Letter from Hon Peter Caruana QC, Chief
Minister, Gibraltar, to Rt Hon Jack Straw MP, Secretary of State,
Foreign and Commonwealth Office, 26 October 2001
Thank you for your letter dated 23 October 2001.
In the paper that I sent to John MacGregor on
16 October, I asked that a letter from you should not issue until
it was clear that its contents would "do the trick".
I said this in order to avoid the well documentated pitfalls of
such a course of action in two previous unsuccessful attempts
to secure our participation. I therefore very much regret that
my advice should not have been heeded in this procedural respect.
There is absolutely no prospect of our participation
in talks on the basis of your letter, which I am bound to say,
offers terms that are considerably less attractive than those
proposed by the previous Tory Government and later by Robin Cook,
and which we rejected.
Your letter fails to take account of all the
correspondence between HMG and GOG since 1996 and also my public
statements. I can understand that you should not be personally
aware of all of thisbut I know that your officials are
aware. The terms of your letter have therefore come as a great
disappointment to us.
Your letter delivers neither of our fundamental
requirements, ie separate voice and the assurance of no agreement
on any issue affecting Gibraltar without our agreement.
Having our own voice is not just a question
of a passing reference to those words in a letter. It requires
the resulting process to be demonstrably structured and conducted
in a manner that reflects it. Your letter does not achieve this.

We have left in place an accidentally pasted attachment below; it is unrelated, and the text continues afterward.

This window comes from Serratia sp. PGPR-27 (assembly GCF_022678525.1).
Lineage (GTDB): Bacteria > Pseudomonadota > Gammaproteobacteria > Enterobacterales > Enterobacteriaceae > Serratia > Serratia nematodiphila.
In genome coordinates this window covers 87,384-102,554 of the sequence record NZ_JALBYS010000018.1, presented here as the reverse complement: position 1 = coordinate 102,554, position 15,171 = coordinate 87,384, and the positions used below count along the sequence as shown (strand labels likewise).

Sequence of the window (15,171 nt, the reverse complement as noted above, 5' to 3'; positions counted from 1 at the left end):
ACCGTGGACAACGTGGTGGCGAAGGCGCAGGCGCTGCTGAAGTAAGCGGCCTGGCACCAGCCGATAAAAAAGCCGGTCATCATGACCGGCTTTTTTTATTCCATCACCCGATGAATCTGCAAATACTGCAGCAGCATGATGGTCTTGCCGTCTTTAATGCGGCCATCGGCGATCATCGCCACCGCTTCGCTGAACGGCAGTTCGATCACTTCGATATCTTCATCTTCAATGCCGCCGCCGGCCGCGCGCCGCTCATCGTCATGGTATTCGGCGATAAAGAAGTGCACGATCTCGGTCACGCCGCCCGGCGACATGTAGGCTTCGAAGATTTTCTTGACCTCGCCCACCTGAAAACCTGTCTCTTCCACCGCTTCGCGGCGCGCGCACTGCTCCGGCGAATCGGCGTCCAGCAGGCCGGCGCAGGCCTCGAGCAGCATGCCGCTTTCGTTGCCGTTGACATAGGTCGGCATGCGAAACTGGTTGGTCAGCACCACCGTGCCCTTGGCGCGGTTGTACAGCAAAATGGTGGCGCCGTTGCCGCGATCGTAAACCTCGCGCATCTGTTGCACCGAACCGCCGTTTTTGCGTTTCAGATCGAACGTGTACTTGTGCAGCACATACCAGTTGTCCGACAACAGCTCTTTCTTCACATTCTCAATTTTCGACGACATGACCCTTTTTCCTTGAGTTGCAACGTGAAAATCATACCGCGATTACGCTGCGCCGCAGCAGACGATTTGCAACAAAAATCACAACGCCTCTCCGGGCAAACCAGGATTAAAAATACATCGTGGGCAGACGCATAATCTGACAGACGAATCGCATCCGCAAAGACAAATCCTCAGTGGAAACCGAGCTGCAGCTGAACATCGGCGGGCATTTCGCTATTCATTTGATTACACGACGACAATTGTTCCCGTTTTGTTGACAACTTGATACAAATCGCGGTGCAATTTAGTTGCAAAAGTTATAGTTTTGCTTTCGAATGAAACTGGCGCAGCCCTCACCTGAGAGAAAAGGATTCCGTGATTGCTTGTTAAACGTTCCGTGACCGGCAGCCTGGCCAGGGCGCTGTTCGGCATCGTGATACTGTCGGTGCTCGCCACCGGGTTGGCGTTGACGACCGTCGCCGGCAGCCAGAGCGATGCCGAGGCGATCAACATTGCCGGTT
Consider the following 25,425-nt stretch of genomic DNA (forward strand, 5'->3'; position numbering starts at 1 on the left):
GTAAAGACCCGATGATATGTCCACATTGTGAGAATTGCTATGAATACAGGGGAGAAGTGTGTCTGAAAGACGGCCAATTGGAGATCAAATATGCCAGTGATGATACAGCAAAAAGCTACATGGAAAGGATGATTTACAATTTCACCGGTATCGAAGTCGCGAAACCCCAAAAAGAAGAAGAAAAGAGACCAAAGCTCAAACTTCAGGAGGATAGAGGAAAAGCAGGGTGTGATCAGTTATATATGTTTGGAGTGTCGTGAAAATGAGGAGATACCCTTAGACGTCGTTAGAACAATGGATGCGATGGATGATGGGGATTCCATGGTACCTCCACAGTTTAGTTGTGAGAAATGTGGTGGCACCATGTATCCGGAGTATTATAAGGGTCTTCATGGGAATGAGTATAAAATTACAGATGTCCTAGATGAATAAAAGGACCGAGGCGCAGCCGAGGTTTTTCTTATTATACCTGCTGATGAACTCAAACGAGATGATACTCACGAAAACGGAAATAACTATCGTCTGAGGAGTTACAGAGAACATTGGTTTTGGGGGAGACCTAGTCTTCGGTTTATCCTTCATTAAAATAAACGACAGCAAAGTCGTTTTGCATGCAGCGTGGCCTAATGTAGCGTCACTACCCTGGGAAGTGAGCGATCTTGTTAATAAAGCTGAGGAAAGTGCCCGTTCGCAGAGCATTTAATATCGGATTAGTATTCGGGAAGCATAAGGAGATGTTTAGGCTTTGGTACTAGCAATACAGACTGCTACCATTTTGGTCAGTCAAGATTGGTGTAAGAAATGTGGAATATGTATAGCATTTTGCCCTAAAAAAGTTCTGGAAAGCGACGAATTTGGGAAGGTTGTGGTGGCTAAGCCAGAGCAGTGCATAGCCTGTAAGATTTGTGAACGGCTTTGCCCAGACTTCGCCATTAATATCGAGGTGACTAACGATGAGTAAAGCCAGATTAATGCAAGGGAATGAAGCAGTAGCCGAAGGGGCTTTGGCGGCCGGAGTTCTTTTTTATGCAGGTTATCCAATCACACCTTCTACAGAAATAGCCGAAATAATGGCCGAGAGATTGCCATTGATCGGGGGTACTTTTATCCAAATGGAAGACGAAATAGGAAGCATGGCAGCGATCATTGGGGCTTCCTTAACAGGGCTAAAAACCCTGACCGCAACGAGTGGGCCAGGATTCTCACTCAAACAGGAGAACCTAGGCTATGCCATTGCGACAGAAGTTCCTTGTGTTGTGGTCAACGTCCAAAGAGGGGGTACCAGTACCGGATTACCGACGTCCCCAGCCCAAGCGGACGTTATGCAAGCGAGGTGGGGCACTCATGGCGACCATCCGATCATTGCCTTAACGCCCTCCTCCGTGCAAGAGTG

No attempt whatsoever is made to deliver the second point (no
agreements without our agreement).
Indeed much of what your letter does say is
unacceptable to us as the basis for any process of dialogue in
which we would wish to take part. Details of these aspects will
be fed through separately to officials.
You may not be aware that your letter does no
more than describe the Brussels Process in 1985 when Gibraltar
last participated in it. I had thought it inconceivable that anyone
in the FCO would have thought that there was any prospect whatsoever
of securing our participation on that basis. I can only assume
that you have not been fully briefed on the recent history of
There is no prospect of procuring our participation
except through a detailed, specific and overt accommodation of
our very well known and publicised needs. These are reflected
in the paper and suggested draft letter that we sent on 16 October.
If stylistic issues arise from these drafts they can, of course,
It has been suggested to me that it is not appropriate
for me to purport to dictate the terms of your letters. I do of
course readily accept that. By the same token, I am sure that
you will understand that I cannot allow that to be used to water
down the substance of our needs. Since that view has been expressed
to me, and I would not wish to appear impertinent, I suggest that
we proceed by way of Memorandum of Understanding and not a letter
from you. My papers of 16 October can form the basis of such an
Of course, it may be that you are unwilling
(for reasons of your own) or unable (for reasons of Spain's position)
to accommodate our needs in substance or in the manner that we
seek. If that is the case I would ask that that be plainly said.
We should not deal with differences of substance as if they were
mere drafting points.
My Government has considered the terms of your
letter in a meeting of all Ministers. The unanimous view is that
it reveals a cavernous difference between the process described
in your letter and the process in which we would be willing to
participate. I would like you to know that I have had to persuade
my colleagues even of the fact that there is indeed a real desire
in London to bring about our participation.
I do not know if you will be willing to meet
our needs as we have articulated them. I had already alerted your
officials to the fact that even if we obtain our terms, we shall
need time to explain the position and our decision to participate
to public opinion. We would need a full 14 days for this purpose,
starting from the day on which we had agreed terms.
26 October 2001